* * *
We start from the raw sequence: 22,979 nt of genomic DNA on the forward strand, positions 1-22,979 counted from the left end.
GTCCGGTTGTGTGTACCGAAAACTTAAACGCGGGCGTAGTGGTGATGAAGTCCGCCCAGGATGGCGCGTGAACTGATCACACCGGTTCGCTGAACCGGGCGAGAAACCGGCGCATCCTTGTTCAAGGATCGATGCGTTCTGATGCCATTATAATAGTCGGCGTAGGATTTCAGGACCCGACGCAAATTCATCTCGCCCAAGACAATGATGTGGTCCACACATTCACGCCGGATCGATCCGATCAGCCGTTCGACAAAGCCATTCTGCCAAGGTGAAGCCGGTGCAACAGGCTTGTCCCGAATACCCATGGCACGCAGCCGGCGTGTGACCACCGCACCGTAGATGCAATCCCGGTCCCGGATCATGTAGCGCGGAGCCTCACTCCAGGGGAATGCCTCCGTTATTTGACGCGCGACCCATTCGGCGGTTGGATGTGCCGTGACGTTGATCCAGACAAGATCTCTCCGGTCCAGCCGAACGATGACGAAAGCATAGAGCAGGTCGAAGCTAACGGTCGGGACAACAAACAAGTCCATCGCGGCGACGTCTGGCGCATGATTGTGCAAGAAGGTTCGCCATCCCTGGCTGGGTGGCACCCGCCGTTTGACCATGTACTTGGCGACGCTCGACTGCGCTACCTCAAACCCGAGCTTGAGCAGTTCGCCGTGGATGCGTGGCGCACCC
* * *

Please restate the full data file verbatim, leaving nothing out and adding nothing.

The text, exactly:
We start from the raw sequence: 22,979 nt of genomic DNA on the forward strand, positions 1-22,979 counted from the left end.
GTCCGGTTGTGTGTACCGAAAACTTAAACGCGGGCGTAGTGGTGATGAAGTCCGCCCAGGATGGCGCGTGAACTGATCACACCGGTTCGCTGAACCGGGCGAGAAACCGGCGCATCCTTGTTCAAGGATCGATGCGTTCTGATGCCATTATAATAGTCGGCGTAGGATTTCAGGACCCGACGCAAATTCATCTCGCCCAAGACAATGATGTGGTCCACACATTCACGCCGGATCGATCCGATCAGCCGTTCGACAAAGCCATTCTGCCAAGGTGAAGCCGGTGCAACAGGCTTGTCCCGAATACCCATGGCACGCAGCCGGCGTGTGACCACCGCACCGTAGATGCAATCCCGGTCCCGGATCATGTAGCGCGGAGCCTCACTCCAGGGGAATGCCTCCGTTATTTGACGCGCGACCCATTCGGCGGTTGGATGTGCCGTGACGTTGATCCAGACAAGATCTCTCCGGTCCAGCCGAACGATGACGAAAGCATAGAGCAGGTCGAAGCTAACGGTCGGGACAACAAACAAGTCCATCGCGGCGACGTCTGGCGCATGATTGTGCAAGAAGGTTCGCCATCCCTGGCTGGGTGGCACCCGCCGTTTGACCATGTACTTGGCGACGCTCGACTGCGCTACCTCAAACCCGAGCTTGAGCAGTTCGCCGTGGATGCGTGGCGCACCC